This is confusing. The purpose of msync is to ensure data integrity. I understand that if a process crashes then its modified mmapped data still remains in the system cache and at some point it will be synchronized with physical storage. So far so good. But what if the whole system crashes? Without msync() this will result in the data loss. Or are they saying that their msync() merely causes the page flush to happen somewhat earlier but not right away? So on FreeBSD there is no big difference whether you msync() or not as it provides no integrity guarantee anyway? Well, I don’t have answers to these questions as now I don’t want to spend much time on FreeBSD research, I’m more focused on the Linux.

About msync() on Linux

So what is about msync() on Linux precisely? In the fairly recent Linux release the following comment could be found in the file linux/mm/msync.c:

/*
 * MS_SYNC syncs the entire file - including mappings.
 *
 * MS_ASYNC does not start I/O (it used to, up to 2.5.67).
 * Nor does it marks the relevant pages dirty (it used to up to 2.6.17).
 * Now it doesn't do anything, since dirty pages are properly tracked.
 *
 * The application may now run fsync() to
 * write out the dirty pages and wait on the writeout and check the result.
 * Or the application may run fadvise(FADV_DONTNEED) against the fd to start
 * async writeout immediately.
 * So by _not_ starting I/O in MS_ASYNC we provide complete flexibility to
 * applications.
 */

So let me summarize the current status of msync() on Linux:

  • msync(…, MS_ASYNC) is effectively noop
  • msync(…, MS_SYNC) is effectively equal to fsync()

The bottom line is msync() is completely useless on Linux. It cannot help with transaction log idea described above and for that matter it cannot help with anything else. The comment in the source code suggests to use other system calls. At the same time the Linux man page for msync() is absolutely misleading. It makes it apear that everything’s fine, that it fully implements the UNIX specifications.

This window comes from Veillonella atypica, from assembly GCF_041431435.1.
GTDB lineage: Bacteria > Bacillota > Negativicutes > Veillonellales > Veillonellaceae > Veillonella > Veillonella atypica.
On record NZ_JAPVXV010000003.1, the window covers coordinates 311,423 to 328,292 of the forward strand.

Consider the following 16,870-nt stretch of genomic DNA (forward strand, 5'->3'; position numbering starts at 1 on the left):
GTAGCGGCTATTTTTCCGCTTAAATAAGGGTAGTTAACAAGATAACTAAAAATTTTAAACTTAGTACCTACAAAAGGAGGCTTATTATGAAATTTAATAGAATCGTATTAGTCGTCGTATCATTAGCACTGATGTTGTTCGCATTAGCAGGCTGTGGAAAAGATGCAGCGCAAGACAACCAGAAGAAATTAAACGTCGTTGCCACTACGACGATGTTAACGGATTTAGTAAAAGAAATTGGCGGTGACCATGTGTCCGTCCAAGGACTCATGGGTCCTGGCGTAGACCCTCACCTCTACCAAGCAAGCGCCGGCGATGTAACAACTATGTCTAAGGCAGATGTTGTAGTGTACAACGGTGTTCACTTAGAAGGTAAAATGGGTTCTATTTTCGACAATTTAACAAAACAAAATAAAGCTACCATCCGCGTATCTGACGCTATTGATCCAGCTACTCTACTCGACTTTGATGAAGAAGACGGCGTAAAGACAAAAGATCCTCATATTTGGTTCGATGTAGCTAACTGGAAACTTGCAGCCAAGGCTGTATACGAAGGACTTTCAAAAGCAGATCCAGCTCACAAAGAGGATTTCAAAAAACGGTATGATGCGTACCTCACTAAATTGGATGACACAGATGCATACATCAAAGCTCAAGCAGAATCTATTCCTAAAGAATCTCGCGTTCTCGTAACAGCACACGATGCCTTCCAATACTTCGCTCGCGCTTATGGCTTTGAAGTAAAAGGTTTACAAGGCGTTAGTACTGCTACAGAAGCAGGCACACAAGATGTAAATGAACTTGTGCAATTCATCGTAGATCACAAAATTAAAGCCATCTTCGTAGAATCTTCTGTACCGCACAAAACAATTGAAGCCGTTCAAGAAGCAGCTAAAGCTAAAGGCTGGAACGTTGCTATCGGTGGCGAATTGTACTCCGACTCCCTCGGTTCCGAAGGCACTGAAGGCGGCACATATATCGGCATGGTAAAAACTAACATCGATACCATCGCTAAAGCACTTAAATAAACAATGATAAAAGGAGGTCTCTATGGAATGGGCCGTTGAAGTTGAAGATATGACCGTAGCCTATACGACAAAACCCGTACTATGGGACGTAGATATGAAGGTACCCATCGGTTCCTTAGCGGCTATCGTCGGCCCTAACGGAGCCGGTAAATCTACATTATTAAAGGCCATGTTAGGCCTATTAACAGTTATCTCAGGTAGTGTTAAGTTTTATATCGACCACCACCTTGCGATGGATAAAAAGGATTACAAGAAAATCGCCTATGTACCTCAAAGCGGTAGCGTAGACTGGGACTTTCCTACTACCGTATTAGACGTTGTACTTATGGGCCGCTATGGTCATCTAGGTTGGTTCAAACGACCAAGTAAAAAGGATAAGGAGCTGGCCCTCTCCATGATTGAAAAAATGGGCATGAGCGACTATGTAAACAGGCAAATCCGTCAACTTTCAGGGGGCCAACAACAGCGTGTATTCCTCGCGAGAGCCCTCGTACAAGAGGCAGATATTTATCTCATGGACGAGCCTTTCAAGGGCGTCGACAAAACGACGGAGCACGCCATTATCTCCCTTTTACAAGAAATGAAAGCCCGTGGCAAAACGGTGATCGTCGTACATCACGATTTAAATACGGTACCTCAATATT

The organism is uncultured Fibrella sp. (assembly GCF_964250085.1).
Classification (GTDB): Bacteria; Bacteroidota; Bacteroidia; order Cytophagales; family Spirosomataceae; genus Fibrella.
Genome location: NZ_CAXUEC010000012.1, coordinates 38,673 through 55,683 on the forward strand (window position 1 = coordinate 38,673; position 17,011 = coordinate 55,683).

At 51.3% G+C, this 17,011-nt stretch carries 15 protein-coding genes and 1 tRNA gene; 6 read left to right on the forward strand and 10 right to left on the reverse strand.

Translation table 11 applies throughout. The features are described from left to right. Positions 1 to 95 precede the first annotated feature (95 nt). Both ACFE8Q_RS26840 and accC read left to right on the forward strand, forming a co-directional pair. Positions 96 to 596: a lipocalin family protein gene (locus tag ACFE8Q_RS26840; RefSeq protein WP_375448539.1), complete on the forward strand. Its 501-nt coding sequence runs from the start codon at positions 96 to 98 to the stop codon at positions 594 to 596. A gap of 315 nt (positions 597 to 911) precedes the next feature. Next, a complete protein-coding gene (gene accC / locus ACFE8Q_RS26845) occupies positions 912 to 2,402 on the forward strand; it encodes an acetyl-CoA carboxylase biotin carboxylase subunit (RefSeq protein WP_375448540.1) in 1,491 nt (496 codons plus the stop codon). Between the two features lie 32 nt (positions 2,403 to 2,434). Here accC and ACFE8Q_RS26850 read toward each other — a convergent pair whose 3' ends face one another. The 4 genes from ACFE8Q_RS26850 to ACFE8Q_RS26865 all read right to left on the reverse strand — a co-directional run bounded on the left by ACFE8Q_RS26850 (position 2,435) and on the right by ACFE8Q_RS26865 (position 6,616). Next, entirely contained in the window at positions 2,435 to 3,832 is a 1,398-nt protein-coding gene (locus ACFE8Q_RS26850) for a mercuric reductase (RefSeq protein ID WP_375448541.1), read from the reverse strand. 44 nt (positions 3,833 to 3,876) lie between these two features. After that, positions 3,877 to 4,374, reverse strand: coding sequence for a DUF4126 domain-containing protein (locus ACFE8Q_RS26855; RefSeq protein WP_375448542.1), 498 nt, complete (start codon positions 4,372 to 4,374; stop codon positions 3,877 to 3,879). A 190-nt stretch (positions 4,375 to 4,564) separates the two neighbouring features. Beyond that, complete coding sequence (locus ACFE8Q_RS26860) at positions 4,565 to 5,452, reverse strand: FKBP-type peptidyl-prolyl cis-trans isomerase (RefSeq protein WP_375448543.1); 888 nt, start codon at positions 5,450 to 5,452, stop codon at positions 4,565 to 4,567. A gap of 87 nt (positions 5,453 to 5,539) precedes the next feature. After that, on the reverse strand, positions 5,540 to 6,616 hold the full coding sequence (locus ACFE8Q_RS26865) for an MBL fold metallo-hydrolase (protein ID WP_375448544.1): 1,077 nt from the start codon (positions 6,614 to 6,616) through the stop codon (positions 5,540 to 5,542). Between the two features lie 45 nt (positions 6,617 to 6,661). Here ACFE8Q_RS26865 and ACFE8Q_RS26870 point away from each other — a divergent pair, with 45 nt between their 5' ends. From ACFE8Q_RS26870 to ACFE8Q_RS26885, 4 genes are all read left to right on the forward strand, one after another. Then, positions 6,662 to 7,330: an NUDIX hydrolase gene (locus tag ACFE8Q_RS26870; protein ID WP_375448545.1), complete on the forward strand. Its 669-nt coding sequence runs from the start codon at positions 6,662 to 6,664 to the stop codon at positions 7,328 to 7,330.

Okay, should we stop here? Or is there more to learn yet? Sure, it is.

Innodb is full of crap

Innodb code is full of crap. All across the source base it pretends that it can do multiple log groups. But it always initializes only one. And sometimes at random places it acknowledges this fact. There is a case of this schizophrenia within single function. In file log0log.c, function log_write_up_to(), we see the code with this comment:

group = UT_LIST_GET_FIRST(log_sys->log_groups);
        group->n_pending_writes++;      /*!< We assume here that we have only
                                        one log group! */

Then a few lines below we see iteration over the list of groups.

group = UT_LIST_GET_FIRST(log_sys->log_groups);
        /* Do the write to the log files */
        while (group) {
                <...>
                group = UT_LIST_GET_NEXT(log_groups, group);
        }

Why iterate over the list that always has only one member? Why have this list at all, why it’s not direct pointer to the log group? Who needs multiple log groups that never are? Even more interesting is that there is a large part of log-related code that stays there but is disabled with #ifdefs. This is the code for something called log archives. The related configuration options are documented like this:

  • innodb_log_arch_dir
    This variable is unused, and is deprecated as of MySQL 5.0.24. It is removed in MySQL 5.1
  • innodb_log_archive
    Whether to log InnoDB archive files. This variable is present for historical reasons, but is unused. Recovery from a backup is done by MySQL using its own log files, so there is no need to archive InnoDB log files. The default for this variable is 0.

Almost half (albeit disabled) of 3500+ lines of log0log.c file from MySQL 5.1 still deal with these log archives. And this code is still there in MySQL 5.5. Is there anybody who needs it?

The same is for support for some ancient checksum algorithms. I guess the Innodb files with these checksums if still can be found then it’s only on certain spacious 40MB hard-drives that collect dust in some abandoned garage in Finland.